October 13, 2011 College, Stress and Relationships—
College freshmen are, according to studies, more stressed out than ever before. The present state of the economy and the competitiveness for dollars and class spots makes for plenty to worry about. When you add these realities to the traditional demands of college life—being away from home; getting accustomed to academic expectations and; having to self- discipline and self-organize—college freshmen have more to contend with these days, plain and simple.
And how to help the college rookie better handle the rigors of their new environment is challenging. One important way to assist stressed-out students is to help them understand to importance of managing their relationships. If you think about it, at the core of every conflict or stressor is a relationship. At the same time, some of the most fundamental ways of getting support and encouragement is through these same relationships–
- A romantic partner
- A Roommate
- A professor or TA
- A Financial Aid Counselor
- A Coach
- A boss
- A parent
There are lots of ways students can get their minds off of troubles and reduce their stress levels short term—music, exercise, journaling, meditation. But when it comes to long-term happiness and stress maintenance, how they govern your relationships is one of the most important skills you can acquire. Here are five ways they can improve their relationships and reduce their stress immediately and in the future: (Share these with your favorite college student BEFORE they need it…)
1. Focus on Your Communication: When you interact with others—your girlfriend, boyfriend, your professor or your boss– how much and how well you communicate is key. Don’t leave your interactions to chance.
2. Agree to a Communication Plan. Set -up planned times to communicate with key people in your life—your roommate, your study partner, your adviser. With your roommate, you might agree to check in with each other every day before the first of you leaves for class each day or before dinner. This way you can sort out your issues (“I’d like to have my study group meet here tonight.” “Perfect, I plan to study in the library.”) The same is true for your professors. Connect one-on-one with them so that they know you are diligent and you can get a better understanding of material. With a boyfriend/girlfriend, agree to the times you will spend together and set times to study. Be deliberate about what you will share and what you will do alone or with others. You will soon learn that there is only so much time in a day. Communicate about how you will and will not use your time. Also, set a time to connect with your parents. If conversations with them are comforting, arrange a set time and day to regularly talk for a meaningful period of time. If conversations with your parents are stress-inducing, schedule short check-in talks on the weekend maybe, when they won’t add to your daily tension.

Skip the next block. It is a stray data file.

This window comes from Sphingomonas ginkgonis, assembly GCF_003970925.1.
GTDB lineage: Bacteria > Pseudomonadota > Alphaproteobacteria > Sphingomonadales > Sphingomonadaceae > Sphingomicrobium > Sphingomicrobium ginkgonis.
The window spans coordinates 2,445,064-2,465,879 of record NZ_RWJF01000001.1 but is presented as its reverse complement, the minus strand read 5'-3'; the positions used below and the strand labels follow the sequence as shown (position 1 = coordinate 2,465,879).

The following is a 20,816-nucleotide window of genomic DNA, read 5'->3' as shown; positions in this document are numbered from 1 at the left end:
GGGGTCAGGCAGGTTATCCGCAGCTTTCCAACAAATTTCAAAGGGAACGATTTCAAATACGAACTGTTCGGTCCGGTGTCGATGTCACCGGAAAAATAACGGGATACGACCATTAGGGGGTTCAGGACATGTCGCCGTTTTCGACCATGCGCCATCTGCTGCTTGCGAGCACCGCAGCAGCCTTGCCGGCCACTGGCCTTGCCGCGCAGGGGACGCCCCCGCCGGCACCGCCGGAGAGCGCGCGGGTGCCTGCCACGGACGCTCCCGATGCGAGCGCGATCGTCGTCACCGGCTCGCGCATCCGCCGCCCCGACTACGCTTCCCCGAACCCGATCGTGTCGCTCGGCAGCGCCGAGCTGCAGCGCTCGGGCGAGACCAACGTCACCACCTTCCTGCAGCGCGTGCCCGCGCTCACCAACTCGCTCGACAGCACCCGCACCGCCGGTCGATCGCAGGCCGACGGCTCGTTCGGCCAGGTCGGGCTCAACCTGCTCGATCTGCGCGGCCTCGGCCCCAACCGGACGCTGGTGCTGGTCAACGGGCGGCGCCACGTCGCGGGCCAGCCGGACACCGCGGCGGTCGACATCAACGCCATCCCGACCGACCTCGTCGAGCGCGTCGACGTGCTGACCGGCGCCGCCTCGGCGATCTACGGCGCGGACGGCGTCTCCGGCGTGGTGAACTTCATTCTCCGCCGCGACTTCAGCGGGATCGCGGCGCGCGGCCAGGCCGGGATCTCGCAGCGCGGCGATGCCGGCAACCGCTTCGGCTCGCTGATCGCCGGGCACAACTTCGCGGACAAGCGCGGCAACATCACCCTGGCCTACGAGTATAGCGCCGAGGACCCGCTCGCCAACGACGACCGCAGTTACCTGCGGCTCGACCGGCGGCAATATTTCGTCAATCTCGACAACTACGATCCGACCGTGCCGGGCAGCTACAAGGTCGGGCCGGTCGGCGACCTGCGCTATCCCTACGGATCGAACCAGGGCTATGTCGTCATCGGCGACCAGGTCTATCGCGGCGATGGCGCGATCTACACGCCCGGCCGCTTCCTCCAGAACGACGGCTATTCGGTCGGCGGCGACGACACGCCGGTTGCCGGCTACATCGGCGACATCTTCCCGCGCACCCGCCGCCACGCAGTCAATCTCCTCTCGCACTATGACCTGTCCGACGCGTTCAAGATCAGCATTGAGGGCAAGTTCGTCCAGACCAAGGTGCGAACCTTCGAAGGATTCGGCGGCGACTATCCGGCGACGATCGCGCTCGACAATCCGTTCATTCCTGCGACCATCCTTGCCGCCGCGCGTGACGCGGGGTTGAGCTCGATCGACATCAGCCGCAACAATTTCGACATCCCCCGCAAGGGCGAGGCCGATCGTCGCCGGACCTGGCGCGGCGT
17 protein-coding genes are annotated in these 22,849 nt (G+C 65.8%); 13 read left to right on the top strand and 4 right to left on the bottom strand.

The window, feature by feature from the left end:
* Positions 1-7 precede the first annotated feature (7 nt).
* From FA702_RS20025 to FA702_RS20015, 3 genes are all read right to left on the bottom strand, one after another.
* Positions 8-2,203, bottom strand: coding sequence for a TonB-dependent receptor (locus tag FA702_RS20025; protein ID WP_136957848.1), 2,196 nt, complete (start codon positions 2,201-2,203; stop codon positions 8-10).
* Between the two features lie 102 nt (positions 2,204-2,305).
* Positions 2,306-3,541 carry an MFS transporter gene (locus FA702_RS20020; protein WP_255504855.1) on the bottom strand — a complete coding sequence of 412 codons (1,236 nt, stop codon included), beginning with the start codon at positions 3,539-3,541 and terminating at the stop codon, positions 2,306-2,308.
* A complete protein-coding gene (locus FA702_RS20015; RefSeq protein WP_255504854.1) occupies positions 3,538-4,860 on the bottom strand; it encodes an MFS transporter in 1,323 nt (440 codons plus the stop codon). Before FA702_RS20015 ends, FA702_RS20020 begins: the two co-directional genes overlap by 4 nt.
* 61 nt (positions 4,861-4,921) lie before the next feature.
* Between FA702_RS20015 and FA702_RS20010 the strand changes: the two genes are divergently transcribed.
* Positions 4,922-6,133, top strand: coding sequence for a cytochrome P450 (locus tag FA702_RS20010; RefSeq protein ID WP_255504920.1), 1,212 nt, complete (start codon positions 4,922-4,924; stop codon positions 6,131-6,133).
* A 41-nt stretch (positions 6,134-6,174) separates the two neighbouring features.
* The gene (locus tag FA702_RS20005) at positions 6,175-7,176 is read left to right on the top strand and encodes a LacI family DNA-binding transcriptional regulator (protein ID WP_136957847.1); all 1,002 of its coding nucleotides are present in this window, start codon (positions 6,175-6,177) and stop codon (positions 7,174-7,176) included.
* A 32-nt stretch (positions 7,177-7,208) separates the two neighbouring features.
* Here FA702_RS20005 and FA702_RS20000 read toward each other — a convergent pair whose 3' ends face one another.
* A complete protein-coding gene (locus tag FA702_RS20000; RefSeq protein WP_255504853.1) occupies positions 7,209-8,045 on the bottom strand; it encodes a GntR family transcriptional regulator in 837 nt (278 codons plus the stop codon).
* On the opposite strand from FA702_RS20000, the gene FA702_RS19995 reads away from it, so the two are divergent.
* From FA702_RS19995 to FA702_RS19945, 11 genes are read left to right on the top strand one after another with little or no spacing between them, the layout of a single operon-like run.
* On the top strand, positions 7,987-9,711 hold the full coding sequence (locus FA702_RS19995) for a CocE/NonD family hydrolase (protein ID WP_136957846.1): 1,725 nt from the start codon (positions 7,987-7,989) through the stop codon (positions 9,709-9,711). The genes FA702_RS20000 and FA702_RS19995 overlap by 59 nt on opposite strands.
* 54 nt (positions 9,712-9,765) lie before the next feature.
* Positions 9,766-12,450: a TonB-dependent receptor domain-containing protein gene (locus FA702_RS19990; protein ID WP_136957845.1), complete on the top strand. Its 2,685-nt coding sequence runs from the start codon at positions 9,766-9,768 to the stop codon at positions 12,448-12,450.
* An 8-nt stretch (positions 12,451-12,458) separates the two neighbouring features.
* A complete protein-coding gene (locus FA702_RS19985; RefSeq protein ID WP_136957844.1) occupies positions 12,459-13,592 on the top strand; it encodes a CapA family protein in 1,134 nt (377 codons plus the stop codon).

3. LISTEN to what others are saying about their expectations.
Your roommate expects you to leave when her boyfriend comes over.
Your sorority or fraternity expects your involvement in their every endeavor
Your adviser expects a weekly check-in.
Your study partner expects you to do half of the practice set every week.
Don’t wait until you are locked out of your room; in a bind or confused about something with a looming due date to get clarification. The same is true of your coach, adviser and friends. When you are given a clear statement about what someone expects from you—performance-wise, or friendship-wise, don’t ignore it. Listen, clarify and if your expectations do not jive with theirs, come to some understanding. Don’t expect these things to sort out by themselves or just go away.
4. CLEARLY STATE Your Expectations–Conversely, you should express your own expectations clearly and consistently (i.e. tell your roommate how you feel about sharing clothes before the issue comes up…and it will come up). Letting others know your boundaries and expectations is a vital skill for college survival. Suffering in silence is the most stressful state of all!
5. CHOOSE YOUR COMPANY CAREFULLY. Don’t just be a passive participant in the formation of your social circles. Choose and don’t settle for just being chosen. College is a time to begin to think of your time as a commodity—Time is Money! How you spend your time is vital. And just as important is with whom you spend it. Be strategic. Choose your study partners and groups with an eye toward people who share your same goals and values. A study group benefits from a diverse group of people who may approach the material differently. But everybody in that group should be endeavoring to produce high quality work and get good grades. These are values you should all share. Don’t tolerate dead weight and don’t BE dead weight. The same is true for your social circle. You should have some core values in common with the folks you spend your leisure time with. If you are always the designated driver or the “throne attendant” for your drunk friends, you may want to rethink your alliances.
When you govern your relationships with deliberate planning and communications, you go a long way in avoiding stressful situations, both short and long term, and you set-up your relationships to be positive stress buffers instead of stress-inducers. Look closely at your relationships—from the minor ones, like with the dorm entrance attendant, to the major ones, like your roommate and professors—with an acknowledgement that they hold little keys to your happiness and comfort. This will help you prioritize them and focus on developing healthy interactions. The practice of relationship management will serve you well your entire life, and not just far into your future, but right this very minute.